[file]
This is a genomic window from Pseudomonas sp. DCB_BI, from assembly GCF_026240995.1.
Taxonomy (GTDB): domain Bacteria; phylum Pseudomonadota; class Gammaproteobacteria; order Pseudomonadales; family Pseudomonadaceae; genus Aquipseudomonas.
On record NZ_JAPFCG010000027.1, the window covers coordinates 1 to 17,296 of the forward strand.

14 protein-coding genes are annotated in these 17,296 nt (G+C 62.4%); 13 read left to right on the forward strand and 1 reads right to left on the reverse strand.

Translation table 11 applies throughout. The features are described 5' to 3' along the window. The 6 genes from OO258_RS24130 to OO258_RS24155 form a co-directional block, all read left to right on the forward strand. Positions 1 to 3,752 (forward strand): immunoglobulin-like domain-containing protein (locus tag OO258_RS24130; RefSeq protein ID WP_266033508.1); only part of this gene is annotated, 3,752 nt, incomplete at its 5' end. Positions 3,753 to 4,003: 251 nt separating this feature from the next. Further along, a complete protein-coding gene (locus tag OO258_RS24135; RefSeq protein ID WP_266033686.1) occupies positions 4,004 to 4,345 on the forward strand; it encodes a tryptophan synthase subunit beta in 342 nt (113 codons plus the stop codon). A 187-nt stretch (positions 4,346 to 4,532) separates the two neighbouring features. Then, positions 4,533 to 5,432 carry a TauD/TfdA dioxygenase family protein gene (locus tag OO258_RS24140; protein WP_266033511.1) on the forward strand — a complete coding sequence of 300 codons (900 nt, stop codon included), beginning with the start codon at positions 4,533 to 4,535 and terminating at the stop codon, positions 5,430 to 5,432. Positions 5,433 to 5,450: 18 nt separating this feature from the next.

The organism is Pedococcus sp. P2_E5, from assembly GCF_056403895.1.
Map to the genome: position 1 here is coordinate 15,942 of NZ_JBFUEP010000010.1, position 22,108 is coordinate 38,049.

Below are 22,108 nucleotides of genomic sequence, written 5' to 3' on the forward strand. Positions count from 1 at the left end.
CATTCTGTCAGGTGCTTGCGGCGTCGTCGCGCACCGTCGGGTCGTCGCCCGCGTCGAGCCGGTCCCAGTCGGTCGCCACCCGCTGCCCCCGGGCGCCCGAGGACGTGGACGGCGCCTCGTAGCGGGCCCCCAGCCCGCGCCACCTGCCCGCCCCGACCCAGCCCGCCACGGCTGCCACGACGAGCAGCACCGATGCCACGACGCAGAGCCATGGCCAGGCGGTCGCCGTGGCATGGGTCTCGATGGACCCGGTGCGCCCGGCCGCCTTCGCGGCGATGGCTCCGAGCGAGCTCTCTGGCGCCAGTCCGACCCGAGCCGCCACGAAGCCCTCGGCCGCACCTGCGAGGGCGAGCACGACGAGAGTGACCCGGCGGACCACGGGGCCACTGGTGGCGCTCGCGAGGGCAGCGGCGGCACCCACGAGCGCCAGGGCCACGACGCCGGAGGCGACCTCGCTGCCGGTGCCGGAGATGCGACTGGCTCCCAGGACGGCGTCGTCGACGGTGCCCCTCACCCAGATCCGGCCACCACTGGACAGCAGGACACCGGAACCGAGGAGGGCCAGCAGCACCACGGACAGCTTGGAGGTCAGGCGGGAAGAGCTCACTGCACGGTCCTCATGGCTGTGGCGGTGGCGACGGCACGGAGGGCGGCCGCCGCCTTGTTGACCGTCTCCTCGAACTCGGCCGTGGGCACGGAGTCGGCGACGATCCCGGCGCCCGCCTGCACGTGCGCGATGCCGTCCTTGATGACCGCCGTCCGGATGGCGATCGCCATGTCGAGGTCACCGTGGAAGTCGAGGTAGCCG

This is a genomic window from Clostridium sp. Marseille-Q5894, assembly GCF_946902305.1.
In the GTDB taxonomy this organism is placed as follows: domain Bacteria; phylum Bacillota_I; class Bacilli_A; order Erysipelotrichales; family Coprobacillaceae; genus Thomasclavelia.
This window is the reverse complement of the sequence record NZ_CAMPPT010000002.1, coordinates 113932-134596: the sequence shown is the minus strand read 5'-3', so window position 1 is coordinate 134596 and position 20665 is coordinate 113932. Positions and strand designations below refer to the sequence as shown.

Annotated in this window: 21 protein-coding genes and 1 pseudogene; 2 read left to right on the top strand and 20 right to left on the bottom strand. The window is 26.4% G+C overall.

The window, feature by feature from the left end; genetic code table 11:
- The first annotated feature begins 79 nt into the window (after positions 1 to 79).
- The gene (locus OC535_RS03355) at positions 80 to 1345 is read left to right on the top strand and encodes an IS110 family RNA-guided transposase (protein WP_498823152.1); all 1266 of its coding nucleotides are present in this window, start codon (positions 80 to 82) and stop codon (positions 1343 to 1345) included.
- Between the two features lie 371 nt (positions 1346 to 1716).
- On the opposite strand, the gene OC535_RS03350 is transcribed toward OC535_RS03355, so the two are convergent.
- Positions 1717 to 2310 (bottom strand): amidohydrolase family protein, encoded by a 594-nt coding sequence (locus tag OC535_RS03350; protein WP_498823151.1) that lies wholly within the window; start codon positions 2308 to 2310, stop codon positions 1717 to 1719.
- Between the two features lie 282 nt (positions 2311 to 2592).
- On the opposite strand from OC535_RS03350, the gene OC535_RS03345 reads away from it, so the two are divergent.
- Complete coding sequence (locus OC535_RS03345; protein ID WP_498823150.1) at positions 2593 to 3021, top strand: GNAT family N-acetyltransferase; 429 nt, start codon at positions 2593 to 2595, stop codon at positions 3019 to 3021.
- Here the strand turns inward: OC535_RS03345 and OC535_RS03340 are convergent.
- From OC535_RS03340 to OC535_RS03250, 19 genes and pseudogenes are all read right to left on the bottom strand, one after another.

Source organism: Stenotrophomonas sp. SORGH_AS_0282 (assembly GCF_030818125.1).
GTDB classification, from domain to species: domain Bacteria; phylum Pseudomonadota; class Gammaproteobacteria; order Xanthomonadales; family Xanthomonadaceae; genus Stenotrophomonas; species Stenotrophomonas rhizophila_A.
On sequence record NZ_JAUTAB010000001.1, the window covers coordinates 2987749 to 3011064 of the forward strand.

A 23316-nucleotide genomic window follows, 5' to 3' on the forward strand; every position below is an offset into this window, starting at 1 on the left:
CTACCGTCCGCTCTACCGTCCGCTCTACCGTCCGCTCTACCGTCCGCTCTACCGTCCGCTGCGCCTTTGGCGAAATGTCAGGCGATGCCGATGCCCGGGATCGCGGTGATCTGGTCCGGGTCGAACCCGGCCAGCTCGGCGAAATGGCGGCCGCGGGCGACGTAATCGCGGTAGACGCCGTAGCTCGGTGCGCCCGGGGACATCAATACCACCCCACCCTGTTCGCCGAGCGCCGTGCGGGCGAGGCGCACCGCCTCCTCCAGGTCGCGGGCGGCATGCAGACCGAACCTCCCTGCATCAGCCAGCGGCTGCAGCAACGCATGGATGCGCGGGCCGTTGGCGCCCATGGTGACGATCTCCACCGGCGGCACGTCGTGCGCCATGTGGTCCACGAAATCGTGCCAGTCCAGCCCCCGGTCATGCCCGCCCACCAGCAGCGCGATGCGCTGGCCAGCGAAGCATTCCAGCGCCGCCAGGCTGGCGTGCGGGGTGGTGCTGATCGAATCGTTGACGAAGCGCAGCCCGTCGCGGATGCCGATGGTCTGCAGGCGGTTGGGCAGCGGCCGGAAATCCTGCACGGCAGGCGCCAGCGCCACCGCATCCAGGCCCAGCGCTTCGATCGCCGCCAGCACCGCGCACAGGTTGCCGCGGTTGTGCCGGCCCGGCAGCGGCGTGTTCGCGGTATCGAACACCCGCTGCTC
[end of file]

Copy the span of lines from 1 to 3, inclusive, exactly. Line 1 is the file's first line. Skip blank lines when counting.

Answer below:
This is a genomic window from Pseudomonas sp. DCB_BI, from assembly GCF_026240995.1.
Taxonomy (GTDB): domain Bacteria; phylum Pseudomonadota; class Gammaproteobacteria; order Pseudomonadales; family Pseudomonadaceae; genus Aquipseudomonas.
On record NZ_JAPFCG010000027.1, the window covers coordinates 1 to 17,296 of the forward strand.